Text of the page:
Buildings of Tomorrow
Climate neutrality is a global drive where responsibility is on governments, corporates and individuals as well to work towards preserving energy resources and reducing greenhouse gas emissions for a sustainable future.
The United Nations (UN) led Clean Development Mechanism (CDM) projects offer substantial environmental benefits and support economic growth in poor communities worldwide. To achieve sustainable environment, UN has also launched a new initiative, ‘Climate Neutral Now’ for businesses and individuals. As these talks continue, countries around the Middle East are focussing on new energy saving architectural plans and thus adopting “greener” operational practices.
The building sector is one of the largest consumers of energy. It accounts for nearly one-third of global energy consumption. It is said to entail an investment of about $125 billion by 2020, according to IRENA. Energy-efficiency of buildings can result in considerable energy savings while cutting down carbon emissions.
Energy needs of a building like that for space and water heating, air conditioning, cooling, and for lighting, according to the specified levels, provides a framework for assessing its energy performance. Focussing on architectural features such as passive solar plan that is the appropriate orientation of building, insulation, and shading, its internal lighting, ventilation cooling with master control system, all together can bring down the energy consumption by about 35-40%. Indoor courts are also being considered for cooling and reducing power required for AC.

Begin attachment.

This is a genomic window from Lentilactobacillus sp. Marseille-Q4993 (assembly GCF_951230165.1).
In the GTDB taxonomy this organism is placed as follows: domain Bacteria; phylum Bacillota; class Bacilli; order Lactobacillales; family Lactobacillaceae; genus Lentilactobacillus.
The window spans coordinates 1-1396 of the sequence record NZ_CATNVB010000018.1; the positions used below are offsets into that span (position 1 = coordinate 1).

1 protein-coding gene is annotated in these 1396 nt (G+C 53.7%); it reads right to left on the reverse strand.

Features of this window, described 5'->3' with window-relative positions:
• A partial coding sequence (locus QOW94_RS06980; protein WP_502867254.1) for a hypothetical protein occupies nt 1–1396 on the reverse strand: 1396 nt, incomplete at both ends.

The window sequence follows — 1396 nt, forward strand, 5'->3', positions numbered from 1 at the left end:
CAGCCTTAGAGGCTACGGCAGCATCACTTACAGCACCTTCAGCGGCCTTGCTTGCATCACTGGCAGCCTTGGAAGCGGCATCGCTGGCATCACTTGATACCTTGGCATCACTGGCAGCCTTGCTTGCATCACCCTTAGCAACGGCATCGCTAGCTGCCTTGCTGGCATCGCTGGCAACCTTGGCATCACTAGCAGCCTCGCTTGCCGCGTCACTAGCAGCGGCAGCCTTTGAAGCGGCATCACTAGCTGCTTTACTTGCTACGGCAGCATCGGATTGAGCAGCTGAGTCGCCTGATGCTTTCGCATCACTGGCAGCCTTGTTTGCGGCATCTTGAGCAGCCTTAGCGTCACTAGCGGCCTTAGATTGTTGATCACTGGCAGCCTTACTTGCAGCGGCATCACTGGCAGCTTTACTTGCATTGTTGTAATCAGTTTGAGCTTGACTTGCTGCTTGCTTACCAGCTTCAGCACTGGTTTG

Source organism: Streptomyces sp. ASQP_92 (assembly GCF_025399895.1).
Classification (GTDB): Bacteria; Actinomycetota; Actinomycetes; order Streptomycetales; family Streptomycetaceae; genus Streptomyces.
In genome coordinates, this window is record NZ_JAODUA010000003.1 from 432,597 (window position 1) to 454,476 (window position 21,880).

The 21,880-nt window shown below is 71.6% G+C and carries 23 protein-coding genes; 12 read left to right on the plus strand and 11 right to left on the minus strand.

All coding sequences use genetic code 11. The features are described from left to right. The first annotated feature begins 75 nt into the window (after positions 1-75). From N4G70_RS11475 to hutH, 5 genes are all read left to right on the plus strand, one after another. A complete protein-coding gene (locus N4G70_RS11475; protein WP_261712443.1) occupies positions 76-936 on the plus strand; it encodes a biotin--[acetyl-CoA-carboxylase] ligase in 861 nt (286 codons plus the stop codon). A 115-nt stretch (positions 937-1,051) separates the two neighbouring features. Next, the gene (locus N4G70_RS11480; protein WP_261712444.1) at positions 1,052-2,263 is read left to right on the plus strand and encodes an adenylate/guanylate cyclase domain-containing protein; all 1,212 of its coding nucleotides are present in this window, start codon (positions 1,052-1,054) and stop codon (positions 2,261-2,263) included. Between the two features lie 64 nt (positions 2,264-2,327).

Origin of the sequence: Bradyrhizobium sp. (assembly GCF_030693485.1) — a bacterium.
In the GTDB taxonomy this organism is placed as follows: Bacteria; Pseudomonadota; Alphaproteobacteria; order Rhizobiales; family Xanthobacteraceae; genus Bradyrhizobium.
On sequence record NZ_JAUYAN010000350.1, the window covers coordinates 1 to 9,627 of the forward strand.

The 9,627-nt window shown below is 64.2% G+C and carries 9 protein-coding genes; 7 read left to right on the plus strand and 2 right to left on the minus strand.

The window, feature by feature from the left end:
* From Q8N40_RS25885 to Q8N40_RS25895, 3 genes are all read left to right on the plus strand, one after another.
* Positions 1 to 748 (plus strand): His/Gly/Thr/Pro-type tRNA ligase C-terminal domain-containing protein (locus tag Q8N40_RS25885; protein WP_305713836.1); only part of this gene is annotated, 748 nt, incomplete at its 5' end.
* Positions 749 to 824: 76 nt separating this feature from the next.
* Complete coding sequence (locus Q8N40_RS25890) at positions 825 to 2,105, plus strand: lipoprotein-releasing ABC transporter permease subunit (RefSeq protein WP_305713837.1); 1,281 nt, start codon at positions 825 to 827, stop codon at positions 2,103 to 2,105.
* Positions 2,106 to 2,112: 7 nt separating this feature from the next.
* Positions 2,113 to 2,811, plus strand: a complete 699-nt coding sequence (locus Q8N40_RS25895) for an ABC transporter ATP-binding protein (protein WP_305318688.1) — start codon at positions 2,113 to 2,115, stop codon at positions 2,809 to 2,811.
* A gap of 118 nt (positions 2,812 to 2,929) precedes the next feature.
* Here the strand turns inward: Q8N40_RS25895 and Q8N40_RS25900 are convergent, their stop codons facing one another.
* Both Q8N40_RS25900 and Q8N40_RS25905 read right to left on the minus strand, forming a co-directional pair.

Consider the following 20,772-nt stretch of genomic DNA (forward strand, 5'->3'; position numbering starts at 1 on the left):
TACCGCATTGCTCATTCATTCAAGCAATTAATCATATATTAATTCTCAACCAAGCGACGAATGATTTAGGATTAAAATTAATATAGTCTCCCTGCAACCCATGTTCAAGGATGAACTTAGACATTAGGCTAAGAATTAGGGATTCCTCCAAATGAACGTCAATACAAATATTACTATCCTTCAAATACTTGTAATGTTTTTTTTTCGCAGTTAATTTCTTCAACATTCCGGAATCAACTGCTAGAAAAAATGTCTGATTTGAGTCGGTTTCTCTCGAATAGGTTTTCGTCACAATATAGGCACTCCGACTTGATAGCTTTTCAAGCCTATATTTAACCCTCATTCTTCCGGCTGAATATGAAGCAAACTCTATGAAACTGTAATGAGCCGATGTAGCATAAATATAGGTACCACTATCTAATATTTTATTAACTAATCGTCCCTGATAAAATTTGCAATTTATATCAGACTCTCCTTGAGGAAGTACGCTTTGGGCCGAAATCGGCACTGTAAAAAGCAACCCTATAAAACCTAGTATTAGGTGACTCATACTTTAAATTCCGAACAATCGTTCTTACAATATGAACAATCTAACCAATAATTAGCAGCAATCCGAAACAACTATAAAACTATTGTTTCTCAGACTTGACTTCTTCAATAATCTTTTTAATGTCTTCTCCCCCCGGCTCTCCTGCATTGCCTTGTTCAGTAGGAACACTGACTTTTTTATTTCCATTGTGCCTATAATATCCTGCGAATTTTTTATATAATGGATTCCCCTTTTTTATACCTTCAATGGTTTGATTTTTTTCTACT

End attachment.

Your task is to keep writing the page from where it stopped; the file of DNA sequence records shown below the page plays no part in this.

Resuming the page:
The GCC countries, especially UAE, consume a large proportion of energy in buildings to fulfil air-conditioning and lighting needs. To deliver more energy-efficient buildings and technologies, the region is making numerous efforts at government, institution and individual level.
Dubai has joined the Building Efficiency Accelerator (BEA) programme, launched by the UN, to double the rate of energy efficiency improvement in buildings by 2030. Dubai is now one among 23 cities in the BEA programme.
DEWA has started construction works at its Zero Energy Building (ZEB), which is said to have zero net energy consumption. The American University of Ras al-Khaimah is designing a net-zero energy house in collaboration with local industries. It is being modelled to produce enough renewable energy annually to balance supply and demand. Its GHG emissions will also be lower than a conventional home.
According to TERI, money spent upfront in an energy-efficient building is double than that of a conventional building, but it offers a long-term financial benefit and savings of upto 66% on monthly utility bills.
‘Green’ buildings will bring about considerable savings in energy costs and reductions in GHG emissions. Proper energy management by keeping a precise record of consumption parameters will be an important aspect for developing a sustainable built environment in future.